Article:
County council services impact all of our lives on a daily basis. Whether it’s the roads we drive and cycle on, the social care provided to elderly relatives or the bus our children catch to school – the standard of our services and how they are paid for is a big issue for all of us.
As county councillors, our aim is to provide the best possible value-for money services to our residents.
But we can only do this if people tell us how we’re doing, what we could do better.
We recently launched our annual residents’ survey and budget consultation.
It can be completed online now at http://bit.ly/2zxWdAX or by picking up a paper copy from one of the 60 county libraries from October 30.
Should council tax be increased or the amount spent on services reduced?
Should the council provide more information on ways people can improve their health and well-being?
Should the council operate more commercially to generate more of its own income?
How satisfied or dissatisfied are you with your local area as a place to live?
Every response we receive is important and will directly influence how we improve services and work more effectively and efficiently.
Ten minutes of your time completing the survey can make a real difference.
The survey will be available until November 24.
In the future, the council will take a more flexible, dynamic approach to the way it sets budgets.
Any significant savings, increased spending or changes to the way a service is provided will be considered on an on-going basis all year round.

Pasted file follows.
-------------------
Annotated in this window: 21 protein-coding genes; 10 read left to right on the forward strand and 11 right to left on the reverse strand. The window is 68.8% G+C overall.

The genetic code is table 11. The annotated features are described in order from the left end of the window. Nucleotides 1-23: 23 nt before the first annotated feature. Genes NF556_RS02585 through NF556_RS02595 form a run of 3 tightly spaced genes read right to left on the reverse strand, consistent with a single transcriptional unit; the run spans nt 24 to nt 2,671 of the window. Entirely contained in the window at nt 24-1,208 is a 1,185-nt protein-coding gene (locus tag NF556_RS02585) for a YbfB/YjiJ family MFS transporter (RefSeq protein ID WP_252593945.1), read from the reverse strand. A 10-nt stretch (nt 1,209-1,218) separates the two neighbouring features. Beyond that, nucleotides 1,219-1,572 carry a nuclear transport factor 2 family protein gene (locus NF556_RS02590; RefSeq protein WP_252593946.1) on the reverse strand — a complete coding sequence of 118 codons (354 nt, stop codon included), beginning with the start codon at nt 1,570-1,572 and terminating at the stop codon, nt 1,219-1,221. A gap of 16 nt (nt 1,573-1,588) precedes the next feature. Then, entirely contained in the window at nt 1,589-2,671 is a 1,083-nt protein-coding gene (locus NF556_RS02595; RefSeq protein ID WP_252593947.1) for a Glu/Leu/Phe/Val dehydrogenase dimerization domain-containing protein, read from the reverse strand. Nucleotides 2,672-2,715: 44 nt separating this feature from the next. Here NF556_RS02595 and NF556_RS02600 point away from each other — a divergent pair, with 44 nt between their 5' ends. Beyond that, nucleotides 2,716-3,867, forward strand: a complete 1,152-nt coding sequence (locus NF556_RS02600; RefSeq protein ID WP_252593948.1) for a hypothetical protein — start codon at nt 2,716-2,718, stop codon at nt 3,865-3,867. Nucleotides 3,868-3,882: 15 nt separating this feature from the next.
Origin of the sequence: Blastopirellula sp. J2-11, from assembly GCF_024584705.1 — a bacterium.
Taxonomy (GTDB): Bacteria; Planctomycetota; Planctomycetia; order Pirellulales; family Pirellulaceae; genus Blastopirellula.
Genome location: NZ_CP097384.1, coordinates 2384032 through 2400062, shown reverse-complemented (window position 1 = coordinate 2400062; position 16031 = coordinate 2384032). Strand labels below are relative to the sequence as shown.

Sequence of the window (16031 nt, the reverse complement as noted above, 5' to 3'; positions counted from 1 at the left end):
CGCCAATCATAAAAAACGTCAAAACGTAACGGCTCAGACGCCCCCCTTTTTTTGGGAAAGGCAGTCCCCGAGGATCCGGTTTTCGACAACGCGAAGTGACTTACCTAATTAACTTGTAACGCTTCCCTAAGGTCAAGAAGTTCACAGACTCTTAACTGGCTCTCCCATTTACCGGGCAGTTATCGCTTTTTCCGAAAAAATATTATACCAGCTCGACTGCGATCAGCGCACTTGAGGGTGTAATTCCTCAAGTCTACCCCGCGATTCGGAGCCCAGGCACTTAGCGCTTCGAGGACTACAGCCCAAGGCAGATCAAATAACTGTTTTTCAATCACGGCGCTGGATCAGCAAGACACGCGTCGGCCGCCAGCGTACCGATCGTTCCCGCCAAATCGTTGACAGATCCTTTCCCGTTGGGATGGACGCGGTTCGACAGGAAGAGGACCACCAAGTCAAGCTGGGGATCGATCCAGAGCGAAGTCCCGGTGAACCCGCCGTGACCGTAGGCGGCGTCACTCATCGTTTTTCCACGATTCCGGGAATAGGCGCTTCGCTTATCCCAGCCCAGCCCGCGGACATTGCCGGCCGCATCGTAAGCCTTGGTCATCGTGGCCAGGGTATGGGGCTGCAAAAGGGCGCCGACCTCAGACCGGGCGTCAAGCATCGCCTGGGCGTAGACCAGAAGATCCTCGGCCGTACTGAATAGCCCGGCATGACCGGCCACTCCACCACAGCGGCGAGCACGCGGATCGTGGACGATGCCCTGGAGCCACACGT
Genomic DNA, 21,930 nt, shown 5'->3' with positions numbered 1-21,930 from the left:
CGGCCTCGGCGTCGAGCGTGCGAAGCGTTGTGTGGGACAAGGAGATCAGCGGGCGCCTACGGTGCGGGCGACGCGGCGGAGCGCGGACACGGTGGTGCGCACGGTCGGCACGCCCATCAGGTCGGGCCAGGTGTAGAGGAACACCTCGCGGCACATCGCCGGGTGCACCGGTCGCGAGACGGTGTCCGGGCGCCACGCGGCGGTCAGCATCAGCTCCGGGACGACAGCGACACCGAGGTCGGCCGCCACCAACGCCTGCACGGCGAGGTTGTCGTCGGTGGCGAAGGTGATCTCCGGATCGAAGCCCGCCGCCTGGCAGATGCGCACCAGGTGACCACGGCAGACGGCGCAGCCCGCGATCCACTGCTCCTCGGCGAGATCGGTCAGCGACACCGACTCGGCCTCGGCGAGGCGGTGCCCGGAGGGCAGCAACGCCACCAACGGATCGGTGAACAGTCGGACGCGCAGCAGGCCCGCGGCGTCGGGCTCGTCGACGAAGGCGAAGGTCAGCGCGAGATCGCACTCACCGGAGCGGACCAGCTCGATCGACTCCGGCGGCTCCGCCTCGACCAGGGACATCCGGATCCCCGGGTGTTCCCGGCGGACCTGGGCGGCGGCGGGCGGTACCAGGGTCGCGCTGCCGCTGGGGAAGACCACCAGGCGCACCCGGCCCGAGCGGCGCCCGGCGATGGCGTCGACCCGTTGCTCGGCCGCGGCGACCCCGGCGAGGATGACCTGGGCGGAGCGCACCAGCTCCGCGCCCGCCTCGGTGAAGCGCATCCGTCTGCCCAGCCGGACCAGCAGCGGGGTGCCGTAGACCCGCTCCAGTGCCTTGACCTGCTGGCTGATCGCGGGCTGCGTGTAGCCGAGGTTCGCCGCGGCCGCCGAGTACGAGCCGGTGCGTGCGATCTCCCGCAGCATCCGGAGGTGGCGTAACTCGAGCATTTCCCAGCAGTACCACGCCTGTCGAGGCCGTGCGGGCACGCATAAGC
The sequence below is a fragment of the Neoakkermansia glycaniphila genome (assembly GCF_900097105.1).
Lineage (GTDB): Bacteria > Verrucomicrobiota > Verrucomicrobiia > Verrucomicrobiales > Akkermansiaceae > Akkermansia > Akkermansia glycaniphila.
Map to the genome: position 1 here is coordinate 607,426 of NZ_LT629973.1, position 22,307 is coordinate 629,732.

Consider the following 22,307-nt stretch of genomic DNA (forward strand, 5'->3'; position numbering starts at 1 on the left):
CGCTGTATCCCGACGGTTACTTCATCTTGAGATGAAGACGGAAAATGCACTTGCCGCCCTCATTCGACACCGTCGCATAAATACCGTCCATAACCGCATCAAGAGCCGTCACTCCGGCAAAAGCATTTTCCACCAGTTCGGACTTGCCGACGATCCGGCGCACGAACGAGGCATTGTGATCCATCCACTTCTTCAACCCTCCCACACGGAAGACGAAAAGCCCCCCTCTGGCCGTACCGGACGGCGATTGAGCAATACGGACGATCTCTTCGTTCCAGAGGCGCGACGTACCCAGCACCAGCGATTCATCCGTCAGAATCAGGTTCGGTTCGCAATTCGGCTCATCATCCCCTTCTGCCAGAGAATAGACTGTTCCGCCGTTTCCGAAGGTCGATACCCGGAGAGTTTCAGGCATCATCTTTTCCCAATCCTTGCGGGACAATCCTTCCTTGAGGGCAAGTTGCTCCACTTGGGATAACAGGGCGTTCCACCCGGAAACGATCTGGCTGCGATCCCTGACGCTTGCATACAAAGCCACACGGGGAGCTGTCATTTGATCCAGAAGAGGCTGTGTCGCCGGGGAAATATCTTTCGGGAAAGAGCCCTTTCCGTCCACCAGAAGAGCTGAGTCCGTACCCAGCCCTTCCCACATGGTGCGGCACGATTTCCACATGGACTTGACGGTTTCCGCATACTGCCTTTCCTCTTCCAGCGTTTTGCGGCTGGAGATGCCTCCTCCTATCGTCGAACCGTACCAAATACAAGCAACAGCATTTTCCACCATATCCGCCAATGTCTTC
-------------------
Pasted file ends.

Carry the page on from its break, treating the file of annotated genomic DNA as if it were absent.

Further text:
This is a much better way of taking important decisions than dealing with everything at once as part of a big, unwieldy annual budget-setting process.
The new approach will allow us to respond to changes in circumstances throughout the year and encourage better debate, whilst recognising that efficiencies have, rightly, become part of everyday life for a modern council.
All changes will still be subject to full consultation with all those affected, including service users.
This new approach reflects the fact that the Government last year gave local government a four-year funding settlement – something councils have wanted for a number of years.
It gives councils greater financial freedom from Whitehall and allows them to take a longer term approach to budget planning.
The financial climate means councillors will continue to have to make difficult decisions.
We have a responsibility to the people we serve to be bold and creative in providing the value for money services you deserve.